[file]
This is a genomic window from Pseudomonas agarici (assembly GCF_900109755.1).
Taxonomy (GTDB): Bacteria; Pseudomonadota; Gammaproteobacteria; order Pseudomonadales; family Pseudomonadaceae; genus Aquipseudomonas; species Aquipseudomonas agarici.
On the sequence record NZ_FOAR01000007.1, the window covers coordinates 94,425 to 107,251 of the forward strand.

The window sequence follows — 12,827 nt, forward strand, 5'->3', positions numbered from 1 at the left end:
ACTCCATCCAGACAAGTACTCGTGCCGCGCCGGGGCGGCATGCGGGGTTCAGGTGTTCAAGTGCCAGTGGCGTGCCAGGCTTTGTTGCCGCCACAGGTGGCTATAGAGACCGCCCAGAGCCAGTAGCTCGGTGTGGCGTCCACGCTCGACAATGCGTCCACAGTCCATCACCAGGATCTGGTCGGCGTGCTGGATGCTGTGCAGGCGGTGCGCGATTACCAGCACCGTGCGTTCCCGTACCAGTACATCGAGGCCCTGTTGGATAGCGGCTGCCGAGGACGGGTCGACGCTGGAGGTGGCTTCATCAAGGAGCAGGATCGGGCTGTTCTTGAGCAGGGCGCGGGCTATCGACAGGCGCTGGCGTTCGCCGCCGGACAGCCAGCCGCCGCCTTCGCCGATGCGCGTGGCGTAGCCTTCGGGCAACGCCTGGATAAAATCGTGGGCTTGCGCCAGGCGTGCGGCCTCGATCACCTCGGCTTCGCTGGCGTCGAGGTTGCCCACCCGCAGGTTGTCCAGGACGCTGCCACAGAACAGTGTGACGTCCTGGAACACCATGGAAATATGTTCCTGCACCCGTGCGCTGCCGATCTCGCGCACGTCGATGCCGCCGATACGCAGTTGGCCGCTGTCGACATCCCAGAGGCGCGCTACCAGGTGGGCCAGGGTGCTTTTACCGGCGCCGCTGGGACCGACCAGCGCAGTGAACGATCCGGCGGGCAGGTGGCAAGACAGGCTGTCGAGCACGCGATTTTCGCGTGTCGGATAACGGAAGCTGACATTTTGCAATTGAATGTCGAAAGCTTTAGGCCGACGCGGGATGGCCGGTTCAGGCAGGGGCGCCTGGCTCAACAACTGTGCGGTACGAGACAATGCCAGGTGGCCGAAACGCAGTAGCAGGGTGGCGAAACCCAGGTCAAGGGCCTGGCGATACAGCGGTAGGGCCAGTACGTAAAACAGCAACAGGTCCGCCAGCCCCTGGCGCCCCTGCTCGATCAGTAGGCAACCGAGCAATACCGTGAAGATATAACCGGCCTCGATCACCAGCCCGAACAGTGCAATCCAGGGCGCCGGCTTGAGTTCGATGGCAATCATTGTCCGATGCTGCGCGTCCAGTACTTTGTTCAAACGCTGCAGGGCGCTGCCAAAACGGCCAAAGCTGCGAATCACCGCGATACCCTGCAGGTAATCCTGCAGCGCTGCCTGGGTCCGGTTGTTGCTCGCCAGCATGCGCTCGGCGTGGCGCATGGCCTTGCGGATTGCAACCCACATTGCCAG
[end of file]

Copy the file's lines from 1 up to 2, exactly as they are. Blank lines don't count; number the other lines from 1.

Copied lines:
This is a genomic window from Pseudomonas agarici (assembly GCF_900109755.1).
Taxonomy (GTDB): Bacteria; Pseudomonadota; Gammaproteobacteria; order Pseudomonadales; family Pseudomonadaceae; genus Aquipseudomonas; species Aquipseudomonas agarici.